Toronto Raptors guard Fred VanVleet extends the way NBA players make a positive impact in the world.
VanVleet has created an academic scholarship with the University of Toronto to make a path for underprivileged kids who want to go to college and get their dream job.
On Monday, the guard announced the initiative to help underprivileged youth and communities lacking resources and educational opportunities.
VanVleet’s Social Contribution
“This scholarship is important because it’s going to shine light on some of those who may be underserved or underprivileged in certain communities and aspects,” VanVleet said in a video posted to social media.
“We know there’s a selection process to a lot of different scholarships and sometimes that counts people out.”
The scholarship will assist a Black or Indigenous student interested in management. The scholarship comes with four years of tuition at the local university and a $1,000 stipend for books each year.
Fred VanVleet announces he's starting a University of Toronto scholarship for a Black or Indigenous student
VanVleet is also "committed to mentoring the selected recipient.”
Respect 👏 pic.twitter.com/BsSIdZLvTq
— Bleacher Report (@BleacherReport) December 13, 2021
Making Change in Canada
“I would love for the scholarship to be the catalyst to start a young person’s career. That platform that they need to get access to the resources, information and education. Hopefully, they go on to do many bright and important things.”
In addition, there’s a bonus one-on-one mentoring session with VanVleet. He hopes it inspires and motivates the fortunate student who also happens to look like him.
“Mentorship can provide inspiration, too — seeing someone who looks like you, succeeding on their own terms, is huge.”
Excited to announce the Fred VanVleet Scholarship at Rotman Commerce program at the University of Toronto.
— Fred VanVleet (@FredVanVleet) December 13, 2021
Much Needed Assistance
According to Rotman Commerce, The Fred VanVleet Scholarship “will be awarded to an incoming domestic Black student or Indigenous student based on financial need. Preference will be given to a student with interest in the Management specialist.”
Academic merit will also be considered for candidates. The award is also renewable based on continued enrollment in the Rotman Commerce program and maintaining good academic standing.
With tuition plus a $1000 stipend for books each year, the scholarship’s value starts at $7,100 for year one and then $16,900 for years two through four. In total, the value of the four-year scholarship for one student is more than $60,000.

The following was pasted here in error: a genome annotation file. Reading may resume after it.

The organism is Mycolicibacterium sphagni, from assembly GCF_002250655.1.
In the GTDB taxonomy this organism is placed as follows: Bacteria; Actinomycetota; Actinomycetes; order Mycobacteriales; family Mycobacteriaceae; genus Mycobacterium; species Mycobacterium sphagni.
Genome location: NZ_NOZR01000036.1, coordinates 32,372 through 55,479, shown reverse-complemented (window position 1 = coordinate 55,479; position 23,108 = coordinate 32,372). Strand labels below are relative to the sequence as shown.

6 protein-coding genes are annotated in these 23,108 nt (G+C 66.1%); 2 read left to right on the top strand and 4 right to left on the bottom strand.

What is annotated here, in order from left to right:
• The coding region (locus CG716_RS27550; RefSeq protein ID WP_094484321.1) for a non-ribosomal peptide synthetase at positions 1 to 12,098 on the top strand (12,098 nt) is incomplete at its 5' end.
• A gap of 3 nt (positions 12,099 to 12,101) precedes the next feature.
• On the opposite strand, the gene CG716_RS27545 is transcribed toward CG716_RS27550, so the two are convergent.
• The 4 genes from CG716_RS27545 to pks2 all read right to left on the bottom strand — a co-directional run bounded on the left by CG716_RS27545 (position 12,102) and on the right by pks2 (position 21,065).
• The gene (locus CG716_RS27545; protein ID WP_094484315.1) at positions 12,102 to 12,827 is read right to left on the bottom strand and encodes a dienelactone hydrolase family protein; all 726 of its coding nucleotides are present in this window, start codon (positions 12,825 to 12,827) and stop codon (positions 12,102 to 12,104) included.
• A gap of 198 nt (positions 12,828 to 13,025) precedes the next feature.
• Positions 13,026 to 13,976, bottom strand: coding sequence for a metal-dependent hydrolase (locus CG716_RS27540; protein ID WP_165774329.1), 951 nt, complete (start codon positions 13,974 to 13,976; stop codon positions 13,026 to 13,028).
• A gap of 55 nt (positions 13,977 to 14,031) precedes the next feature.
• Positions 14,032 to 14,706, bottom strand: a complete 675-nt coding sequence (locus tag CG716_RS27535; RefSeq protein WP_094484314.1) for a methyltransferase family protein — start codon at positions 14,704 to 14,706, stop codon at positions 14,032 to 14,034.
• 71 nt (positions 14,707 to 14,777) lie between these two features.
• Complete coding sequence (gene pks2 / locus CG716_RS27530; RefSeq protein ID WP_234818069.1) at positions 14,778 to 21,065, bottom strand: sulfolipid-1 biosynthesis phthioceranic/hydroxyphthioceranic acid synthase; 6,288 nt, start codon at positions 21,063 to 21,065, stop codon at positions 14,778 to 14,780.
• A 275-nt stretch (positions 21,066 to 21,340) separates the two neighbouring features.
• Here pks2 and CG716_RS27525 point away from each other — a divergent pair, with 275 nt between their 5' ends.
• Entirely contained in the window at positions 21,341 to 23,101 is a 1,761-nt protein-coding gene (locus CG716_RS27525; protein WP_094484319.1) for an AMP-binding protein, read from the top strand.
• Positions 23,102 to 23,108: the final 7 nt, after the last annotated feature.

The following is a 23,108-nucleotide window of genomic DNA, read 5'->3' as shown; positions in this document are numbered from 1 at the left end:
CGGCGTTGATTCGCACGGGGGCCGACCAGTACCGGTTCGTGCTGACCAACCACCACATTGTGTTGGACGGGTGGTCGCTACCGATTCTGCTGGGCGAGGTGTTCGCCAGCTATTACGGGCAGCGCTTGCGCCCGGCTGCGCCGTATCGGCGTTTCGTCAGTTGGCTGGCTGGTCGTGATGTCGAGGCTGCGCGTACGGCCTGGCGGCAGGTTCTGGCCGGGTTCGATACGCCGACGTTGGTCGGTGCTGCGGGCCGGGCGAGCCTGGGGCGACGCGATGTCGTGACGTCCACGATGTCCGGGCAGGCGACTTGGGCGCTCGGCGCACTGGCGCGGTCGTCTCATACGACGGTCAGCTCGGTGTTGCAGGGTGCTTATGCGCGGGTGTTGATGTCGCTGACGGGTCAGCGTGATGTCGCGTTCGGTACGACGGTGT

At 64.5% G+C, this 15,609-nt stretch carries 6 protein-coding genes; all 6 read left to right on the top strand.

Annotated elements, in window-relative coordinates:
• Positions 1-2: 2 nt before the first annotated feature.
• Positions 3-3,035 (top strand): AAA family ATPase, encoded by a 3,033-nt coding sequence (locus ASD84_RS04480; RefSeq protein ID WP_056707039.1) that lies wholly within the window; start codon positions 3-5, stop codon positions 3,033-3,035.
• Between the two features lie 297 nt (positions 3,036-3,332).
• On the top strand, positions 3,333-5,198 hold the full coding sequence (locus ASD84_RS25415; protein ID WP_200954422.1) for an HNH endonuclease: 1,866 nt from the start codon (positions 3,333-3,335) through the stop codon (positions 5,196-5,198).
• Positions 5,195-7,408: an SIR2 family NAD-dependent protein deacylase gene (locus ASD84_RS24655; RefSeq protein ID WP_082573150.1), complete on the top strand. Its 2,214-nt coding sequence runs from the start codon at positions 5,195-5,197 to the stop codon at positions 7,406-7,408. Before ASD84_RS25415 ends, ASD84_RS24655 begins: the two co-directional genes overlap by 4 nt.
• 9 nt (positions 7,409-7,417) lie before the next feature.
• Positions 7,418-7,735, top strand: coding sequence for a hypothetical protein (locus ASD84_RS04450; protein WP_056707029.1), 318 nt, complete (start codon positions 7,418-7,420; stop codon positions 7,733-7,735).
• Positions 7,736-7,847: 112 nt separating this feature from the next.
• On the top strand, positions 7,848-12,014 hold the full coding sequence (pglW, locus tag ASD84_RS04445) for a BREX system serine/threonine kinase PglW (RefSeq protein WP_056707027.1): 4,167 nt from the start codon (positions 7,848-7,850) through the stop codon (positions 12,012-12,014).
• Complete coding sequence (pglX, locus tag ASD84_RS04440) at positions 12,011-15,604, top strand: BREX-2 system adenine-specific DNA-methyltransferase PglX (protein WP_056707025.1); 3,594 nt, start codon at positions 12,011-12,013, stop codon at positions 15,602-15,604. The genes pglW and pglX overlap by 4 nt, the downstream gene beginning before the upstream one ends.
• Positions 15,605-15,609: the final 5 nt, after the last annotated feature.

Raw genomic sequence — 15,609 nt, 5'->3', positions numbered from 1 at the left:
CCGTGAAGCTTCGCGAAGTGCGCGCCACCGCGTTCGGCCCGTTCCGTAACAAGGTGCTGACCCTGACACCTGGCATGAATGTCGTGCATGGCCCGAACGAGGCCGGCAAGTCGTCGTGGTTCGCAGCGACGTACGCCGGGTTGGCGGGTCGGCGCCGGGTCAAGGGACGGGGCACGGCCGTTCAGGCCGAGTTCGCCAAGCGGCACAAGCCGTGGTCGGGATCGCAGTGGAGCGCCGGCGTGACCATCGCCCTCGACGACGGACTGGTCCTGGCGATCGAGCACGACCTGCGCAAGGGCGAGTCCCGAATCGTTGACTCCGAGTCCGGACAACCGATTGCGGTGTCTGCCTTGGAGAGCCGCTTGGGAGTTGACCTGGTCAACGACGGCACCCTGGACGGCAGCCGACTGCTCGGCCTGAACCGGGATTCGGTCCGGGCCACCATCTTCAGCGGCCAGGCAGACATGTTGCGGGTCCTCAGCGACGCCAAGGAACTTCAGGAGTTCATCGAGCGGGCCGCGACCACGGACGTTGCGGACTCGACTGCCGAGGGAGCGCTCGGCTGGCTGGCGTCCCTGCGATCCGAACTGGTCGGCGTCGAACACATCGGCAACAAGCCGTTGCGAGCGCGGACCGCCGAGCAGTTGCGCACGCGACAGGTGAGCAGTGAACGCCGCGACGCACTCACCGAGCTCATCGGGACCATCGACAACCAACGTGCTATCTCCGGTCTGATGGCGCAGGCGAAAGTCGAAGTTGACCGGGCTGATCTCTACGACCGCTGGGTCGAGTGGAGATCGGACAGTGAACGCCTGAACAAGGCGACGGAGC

— Uninterrupted Canada 🇨🇦 (@UNCanada) December 13, 2021
The VanVleet Way
VanVleet has been at the helm of a few initiatives for underserved communities in Canada.
This year, he began the “Bet on Yourself” podcast, shining a light on local Canadian Black, Indigenous, and entrepreneurs of color.
He also partnered with DoorDash and Uninterrupted Canada to launch a docuseries highlighting restaurants and small business owners across Canada.
“Academia hasn’t traditionally been an inclusive place for many of us, and so it’s important to make space specifically for people who want to learn, but who are facing barriers that others do not,” VanVleet said in a statement.
Fantastic gesture from Raptors guard Fred VanVleet who has created a full four-year scholarship in his name for black or indigenous youth at Rotman Commerce at the University of Toronto: pic.twitter.com/TTZAbIiIDz
— Michael Grange (@michaelgrange) December 13, 2021
VanVleet’s scholarship kicks off a new University of Toronto funding campaign. Called “Defy Gravity,” it is the most extensive fundraising campaign in Canadian history, targeting $4 billion.
The funds are intended to help in various ways. According to a press release, this includes: leading the pandemic recovery, challenging inequity and systemic racism, improving health, powering a clean-tech revolution, sustaining artistic and cultural communities, driving discovery and innovation, and educating the next generation of creative, engaged, and caring citizens through inclusive excellence.
— Toronto Raptors (@Raptors) December 14, 2021
The Illinois native went from being undrafted in 2016 out of Wichita State University to NBA champion and now a changemaker.
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